Management by Objective – Without Carrots and Sticks

The turn of the year is tra­di­tion­al­ly the time to look back, pause and look for­ward to the new year. On a per­son­al lev­el, this typ­i­cal­ly leads to new year’s res­o­lu­tions and in the vast major­i­ty of com­pa­nies this means tar­get agree­ments. Both can work, but in prac­tice they won’t or will work only inad­e­quate­ly. There is hard­ly any man­age­ment con­cept that is as wide­spread as Man­age­ment by Objec­tives described by Peter F. Druck­er in 1954. At the same time, this con­cept is prob­a­bly the most mis­un­der­stood and abused in the his­to­ry of man­age­ment. There was a rea­son why Peter F. Druck­er called it “Man­age­ment by Objec­tives and Self-Con­trol” and now is the time to remem­ber it.

Management by Objectives and Self-Control

Peter F. Druck­er explained that orga­ni­za­tions need ori­en­ta­tion and that it does not appear mag­i­cal­ly but quite the oppo­site, that this ori­en­ta­tion is lost more and more the larg­er and more dis­trib­uted the orga­ni­za­tion becomes. One rea­son for this is, for exam­ple, the one-sided ori­en­ta­tion of the spe­cial­ists towards their dis­ci­pline, sup­port­ed by the high degree of spe­cial­iza­tion and func­tion­al divi­sion. Con­trollers then strive for the per­fect con­trol­ling process and con­trol­ling tools (no offense against con­trollers, the same applies to all spe­cial­ists in spe­cial­ist silos). How­ev­er, this pur­suit of the local opti­mum does not nec­es­sar­i­ly ben­e­fit the orga­ni­za­tion as a whole, but often even impedes val­ue cre­ation.

It is there­fore rea­son­able to align the objec­tives of the var­i­ous parts of the orga­ni­za­tion right down to the indi­vid­ual employ­ee at the begin­ning of the year. This is then called tar­get agree­ment. So much for the the­o­ry. In prac­tice, how­ev­er, this often rather means impos­ing tar­gets from the top rein­forced by appro­pri­ate finan­cial incen­tives to achieve these imposed tar­gets. How­ev­er, Peter F. Druck­er did not imply this as he delib­er­ate­ly named the con­cept “Man­age­ment by Objec­tives and Self-Con­trol”.

Man­age­ment by objec­tives and self con­trol assumes that peo­ple want to be respon­si­ble, want to con­tribute, want to achieve. That is a bold assump­tion. Yet we know that peo­ple tend to act as they are expect­ed to act.

Peter F. Druck­er

Here it becomes evi­dent that Peter F. Druck­er was an advo­cate of Dou­glas McGregor’s The­o­ry Y, i.e. that he regard­ed peo­ple as will­ing to per­form and intrin­si­cal­ly moti­vat­ed (and not as lazy and in need of extrin­sic moti­va­tion). This is exact­ly what the often for­got­ten sec­ond part of the title of his con­cept refers to. He was con­cerned with man­age­ment by objec­tives in the con­text of the self-con­trol of moti­vat­ed employ­ees. He was not inter­est­ed in impos­ing tar­gets, offer­ing incen­tives and exter­nal con­trol.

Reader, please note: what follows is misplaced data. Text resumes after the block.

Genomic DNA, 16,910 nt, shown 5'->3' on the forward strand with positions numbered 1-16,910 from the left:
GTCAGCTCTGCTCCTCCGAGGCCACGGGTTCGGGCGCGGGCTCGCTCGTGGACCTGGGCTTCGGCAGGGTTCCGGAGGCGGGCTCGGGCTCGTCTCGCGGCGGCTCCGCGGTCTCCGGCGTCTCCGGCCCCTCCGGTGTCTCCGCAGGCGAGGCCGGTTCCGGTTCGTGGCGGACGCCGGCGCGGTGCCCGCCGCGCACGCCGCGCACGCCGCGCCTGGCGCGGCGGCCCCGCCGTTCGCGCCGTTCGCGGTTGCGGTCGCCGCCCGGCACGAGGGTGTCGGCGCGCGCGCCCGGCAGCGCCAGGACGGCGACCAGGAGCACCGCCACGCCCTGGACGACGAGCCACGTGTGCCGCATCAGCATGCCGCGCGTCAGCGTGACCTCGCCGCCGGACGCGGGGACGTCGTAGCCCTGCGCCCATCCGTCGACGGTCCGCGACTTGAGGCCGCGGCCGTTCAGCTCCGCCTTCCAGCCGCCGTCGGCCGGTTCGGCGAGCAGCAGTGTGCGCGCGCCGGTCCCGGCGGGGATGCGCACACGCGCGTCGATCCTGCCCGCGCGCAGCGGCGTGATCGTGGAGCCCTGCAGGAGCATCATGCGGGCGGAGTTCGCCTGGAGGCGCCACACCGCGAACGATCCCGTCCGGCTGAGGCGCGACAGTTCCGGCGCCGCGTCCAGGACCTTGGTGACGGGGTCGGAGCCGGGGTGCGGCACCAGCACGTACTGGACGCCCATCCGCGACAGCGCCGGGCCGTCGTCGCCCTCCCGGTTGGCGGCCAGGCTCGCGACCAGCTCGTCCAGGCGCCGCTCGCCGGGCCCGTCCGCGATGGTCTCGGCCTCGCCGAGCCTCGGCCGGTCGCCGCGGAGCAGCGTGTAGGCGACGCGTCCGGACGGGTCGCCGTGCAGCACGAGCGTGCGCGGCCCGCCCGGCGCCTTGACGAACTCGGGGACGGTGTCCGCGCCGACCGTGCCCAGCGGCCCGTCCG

The Sad Truth About Monetary Rewards

The truth about extrin­sic moti­va­tion, espe­cial­ly in the form of mon­e­tary rewards, is that they only work for a sur­pris­ing­ly nar­row range of appli­ca­tions, where essen­tial­ly the appli­ca­tion of mechan­i­cal skills is required. As soon as even rudi­men­ta­ry cog­ni­tive skills are required, these incen­tives not only fail, but are evi­dent­ly lead­ing to poor­er per­for­mance. The sad thing about it is that this insight is almost 50 years old and although it has been repeat­ed­ly con­firmed, the vast major­i­ty of orga­ni­za­tions ignore it and con­tin­ue to rely on car­rots and sticks.

The Ger­man psy­chol­o­gist Karl Dunck­er described the fol­low­ing famous exper­i­ment known as the can­dle prob­lem in 1945. Probands were giv­en a can­dle, a pack of tacks and match­es and the task of attach­ing the can­dle to the wall so that no wax would drip onto the table. The solu­tion requires cog­ni­tive abil­i­ties because one has to over­come the so-called func­tion­al fixed­ness in order to rec­og­nize that the box could be more than just a con­tain­er for the tacks.

… and it’s solu­tion.

Sam Glucks­berg linked this exper­i­ment with mon­e­tary rewards in 1962 and found that this extrin­sic moti­va­tion increased the time the sub­jects need­ed to solve the prob­lem by an aver­age of 3.5 min­utes. In his TED-Talk, Dan Pink looks at this and oth­er research results in detail and explains why self-con­trol is the deci­sive fac­tor for the intrin­sic moti­va­tion of humans. This is exact­ly why Peter F. Druck­er called his con­cept “Man­age­ment by Objec­tives and Self-Con­trol”. And we all should remem­ber this at the begin­ning of the year.

Tra­di­tion­al notions of man­age­ment are great if you want com­pli­ance. But if you want engage­ment, self-direc­tion works bet­ter.

Dan Pink

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